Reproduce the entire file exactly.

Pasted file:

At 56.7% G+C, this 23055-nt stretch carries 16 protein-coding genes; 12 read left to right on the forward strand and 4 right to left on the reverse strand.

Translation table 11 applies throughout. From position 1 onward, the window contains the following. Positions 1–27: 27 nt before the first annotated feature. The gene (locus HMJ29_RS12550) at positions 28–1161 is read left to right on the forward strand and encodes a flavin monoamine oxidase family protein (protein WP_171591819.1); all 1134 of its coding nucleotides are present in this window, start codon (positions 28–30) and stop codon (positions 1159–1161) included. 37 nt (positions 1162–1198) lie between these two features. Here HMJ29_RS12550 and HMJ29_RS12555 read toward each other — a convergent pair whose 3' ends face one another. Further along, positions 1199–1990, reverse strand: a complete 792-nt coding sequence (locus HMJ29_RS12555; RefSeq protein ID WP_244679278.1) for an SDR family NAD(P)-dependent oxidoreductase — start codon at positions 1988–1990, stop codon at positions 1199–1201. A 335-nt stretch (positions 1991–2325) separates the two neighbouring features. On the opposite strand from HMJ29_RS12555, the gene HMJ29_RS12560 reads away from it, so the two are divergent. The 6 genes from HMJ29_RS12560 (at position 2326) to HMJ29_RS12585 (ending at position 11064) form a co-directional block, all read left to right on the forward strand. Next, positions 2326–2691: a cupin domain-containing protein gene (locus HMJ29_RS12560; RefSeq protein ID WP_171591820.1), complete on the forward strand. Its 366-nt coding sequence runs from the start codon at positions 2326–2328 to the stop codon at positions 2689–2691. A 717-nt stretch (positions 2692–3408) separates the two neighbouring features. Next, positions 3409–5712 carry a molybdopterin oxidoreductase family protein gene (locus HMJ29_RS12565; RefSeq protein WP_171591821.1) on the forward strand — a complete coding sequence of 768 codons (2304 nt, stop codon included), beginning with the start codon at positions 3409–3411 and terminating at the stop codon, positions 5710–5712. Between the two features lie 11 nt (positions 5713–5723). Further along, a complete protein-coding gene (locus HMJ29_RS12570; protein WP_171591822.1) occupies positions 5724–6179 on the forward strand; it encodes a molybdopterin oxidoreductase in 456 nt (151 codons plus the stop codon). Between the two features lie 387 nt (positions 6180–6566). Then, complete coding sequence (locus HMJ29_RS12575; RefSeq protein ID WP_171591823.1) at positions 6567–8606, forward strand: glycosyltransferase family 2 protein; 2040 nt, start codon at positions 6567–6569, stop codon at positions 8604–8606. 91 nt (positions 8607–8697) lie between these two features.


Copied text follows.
At 56.7% G+C, this 23055-nt stretch carries 16 protein-coding genes; 12 read left to right on the forward strand and 4 right to left on the reverse strand.

Translation table 11 applies throughout. From position 1 onward, the window contains the following. Positions 1–27: 27 nt before the first annotated feature. The gene (locus HMJ29_RS12550) at positions 28–1161 is read left to right on the forward strand and encodes a flavin monoamine oxidase family protein (protein WP_171591819.1); all 1134 of its coding nucleotides are present in this window, start codon (positions 28–30) and stop codon (positions 1159–1161) included. 37 nt (positions 1162–1198) lie between these two features. Here HMJ29_RS12550 and HMJ29_RS12555 read toward each other — a convergent pair whose 3' ends face one another. Further along, positions 1199–1990, reverse strand: a complete 792-nt coding sequence (locus HMJ29_RS12555; RefSeq protein ID WP_244679278.1) for an SDR family NAD(P)-dependent oxidoreductase — start codon at positions 1988–1990, stop codon at positions 1199–1201. A 335-nt stretch (positions 1991–2325) separates the two neighbouring features. On the opposite strand from HMJ29_RS12555, the gene HMJ29_RS12560 reads away from it, so the two are divergent. The 6 genes from HMJ29_RS12560 (at position 2326) to HMJ29_RS12585 (ending at position 11064) form a co-directional block, all read left to right on the forward strand. Next, positions 2326–2691: a cupin domain-containing protein gene (locus HMJ29_RS12560; RefSeq protein ID WP_171591820.1), complete on the forward strand. Its 366-nt coding sequence runs from the start codon at positions 2326–2328 to the stop codon at positions 2689–2691. A 717-nt stretch (positions 2692–3408) separates the two neighbouring features. Next, positions 3409–5712 carry a molybdopterin oxidoreductase family protein gene (locus HMJ29_RS12565; RefSeq protein WP_171591821.1) on the forward strand — a complete coding sequence of 768 codons (2304 nt, stop codon included), beginning with the start codon at positions 3409–3411 and terminating at the stop codon, positions 5710–5712. Between the two features lie 11 nt (positions 5713–5723). Further along, a complete protein-coding gene (locus HMJ29_RS12570; protein WP_171591822.1) occupies positions 5724–6179 on the forward strand; it encodes a molybdopterin oxidoreductase in 456 nt (151 codons plus the stop codon). Between the two features lie 387 nt (positions 6180–6566). Then, complete coding sequence (locus HMJ29_RS12575; RefSeq protein ID WP_171591823.1) at positions 6567–8606, forward strand: glycosyltransferase family 2 protein; 2040 nt, start codon at positions 6567–6569, stop codon at positions 8604–8606. 91 nt (positions 8607–8697) lie between these two features.